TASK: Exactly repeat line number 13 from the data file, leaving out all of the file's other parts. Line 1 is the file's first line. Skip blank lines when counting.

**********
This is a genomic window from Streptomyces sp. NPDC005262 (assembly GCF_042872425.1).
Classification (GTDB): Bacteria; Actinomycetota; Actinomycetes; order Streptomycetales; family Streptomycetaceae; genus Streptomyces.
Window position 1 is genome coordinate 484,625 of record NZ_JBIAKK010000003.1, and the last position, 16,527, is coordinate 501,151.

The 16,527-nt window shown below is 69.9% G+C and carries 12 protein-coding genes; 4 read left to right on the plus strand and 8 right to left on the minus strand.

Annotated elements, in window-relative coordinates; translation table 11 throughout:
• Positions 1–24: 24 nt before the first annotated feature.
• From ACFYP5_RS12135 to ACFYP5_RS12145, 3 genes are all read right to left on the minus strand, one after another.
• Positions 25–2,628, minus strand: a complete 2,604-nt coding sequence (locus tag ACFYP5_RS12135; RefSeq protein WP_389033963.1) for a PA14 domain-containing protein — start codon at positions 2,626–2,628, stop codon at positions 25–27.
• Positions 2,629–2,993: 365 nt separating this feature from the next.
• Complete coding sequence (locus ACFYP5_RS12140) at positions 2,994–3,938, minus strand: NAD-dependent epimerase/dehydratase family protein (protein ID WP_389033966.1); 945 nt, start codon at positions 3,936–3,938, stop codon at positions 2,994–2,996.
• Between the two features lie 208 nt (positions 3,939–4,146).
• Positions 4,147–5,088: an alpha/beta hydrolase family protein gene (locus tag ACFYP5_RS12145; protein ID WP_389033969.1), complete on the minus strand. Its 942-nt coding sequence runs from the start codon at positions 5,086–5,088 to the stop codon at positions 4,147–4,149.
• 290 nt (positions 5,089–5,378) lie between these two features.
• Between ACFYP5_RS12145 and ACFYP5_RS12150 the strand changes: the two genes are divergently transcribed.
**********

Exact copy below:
• 290 nt (positions 5,089–5,378) lie between these two features.